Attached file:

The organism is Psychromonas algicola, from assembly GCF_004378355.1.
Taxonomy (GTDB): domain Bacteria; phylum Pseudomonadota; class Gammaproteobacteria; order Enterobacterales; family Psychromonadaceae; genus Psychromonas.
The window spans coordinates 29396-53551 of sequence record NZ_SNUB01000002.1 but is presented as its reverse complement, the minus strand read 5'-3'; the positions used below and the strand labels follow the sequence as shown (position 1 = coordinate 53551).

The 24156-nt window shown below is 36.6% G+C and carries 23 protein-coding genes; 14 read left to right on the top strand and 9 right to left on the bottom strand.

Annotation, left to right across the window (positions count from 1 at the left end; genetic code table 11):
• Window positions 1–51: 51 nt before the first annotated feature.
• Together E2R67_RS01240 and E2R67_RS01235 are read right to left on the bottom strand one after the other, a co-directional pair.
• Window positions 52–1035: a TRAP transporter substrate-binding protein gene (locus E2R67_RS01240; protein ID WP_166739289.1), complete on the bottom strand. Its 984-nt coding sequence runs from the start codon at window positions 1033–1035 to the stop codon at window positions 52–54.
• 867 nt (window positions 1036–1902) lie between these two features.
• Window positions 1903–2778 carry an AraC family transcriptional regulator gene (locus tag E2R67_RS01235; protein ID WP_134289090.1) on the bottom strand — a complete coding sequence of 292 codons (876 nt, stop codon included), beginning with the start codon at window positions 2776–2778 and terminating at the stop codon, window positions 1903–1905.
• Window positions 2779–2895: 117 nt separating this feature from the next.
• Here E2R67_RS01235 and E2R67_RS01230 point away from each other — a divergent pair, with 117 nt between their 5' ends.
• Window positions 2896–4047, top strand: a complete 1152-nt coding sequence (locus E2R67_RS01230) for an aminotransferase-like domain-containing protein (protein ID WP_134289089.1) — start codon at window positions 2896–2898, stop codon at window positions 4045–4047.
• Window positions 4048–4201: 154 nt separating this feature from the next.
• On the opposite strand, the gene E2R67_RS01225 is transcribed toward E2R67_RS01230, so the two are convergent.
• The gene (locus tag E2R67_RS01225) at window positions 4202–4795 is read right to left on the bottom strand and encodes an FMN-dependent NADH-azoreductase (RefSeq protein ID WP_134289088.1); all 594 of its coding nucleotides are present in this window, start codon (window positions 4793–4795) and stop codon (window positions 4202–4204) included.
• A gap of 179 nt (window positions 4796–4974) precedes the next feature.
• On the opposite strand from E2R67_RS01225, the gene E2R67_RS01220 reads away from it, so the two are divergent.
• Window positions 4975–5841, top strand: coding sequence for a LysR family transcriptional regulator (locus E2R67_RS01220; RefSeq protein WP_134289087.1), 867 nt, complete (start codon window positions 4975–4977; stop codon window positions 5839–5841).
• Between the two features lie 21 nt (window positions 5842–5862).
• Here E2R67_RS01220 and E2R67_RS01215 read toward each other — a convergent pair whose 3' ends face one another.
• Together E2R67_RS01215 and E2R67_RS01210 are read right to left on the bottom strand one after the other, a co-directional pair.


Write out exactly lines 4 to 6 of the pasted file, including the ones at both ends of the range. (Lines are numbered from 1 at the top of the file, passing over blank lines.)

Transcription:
The 24156-nt window shown below is 36.6% G+C and carries 23 protein-coding genes; 14 read left to right on the top strand and 9 right to left on the bottom strand.

Annotation, left to right across the window (positions count from 1 at the left end; genetic code table 11):
• Window positions 1–51: 51 nt before the first annotated feature.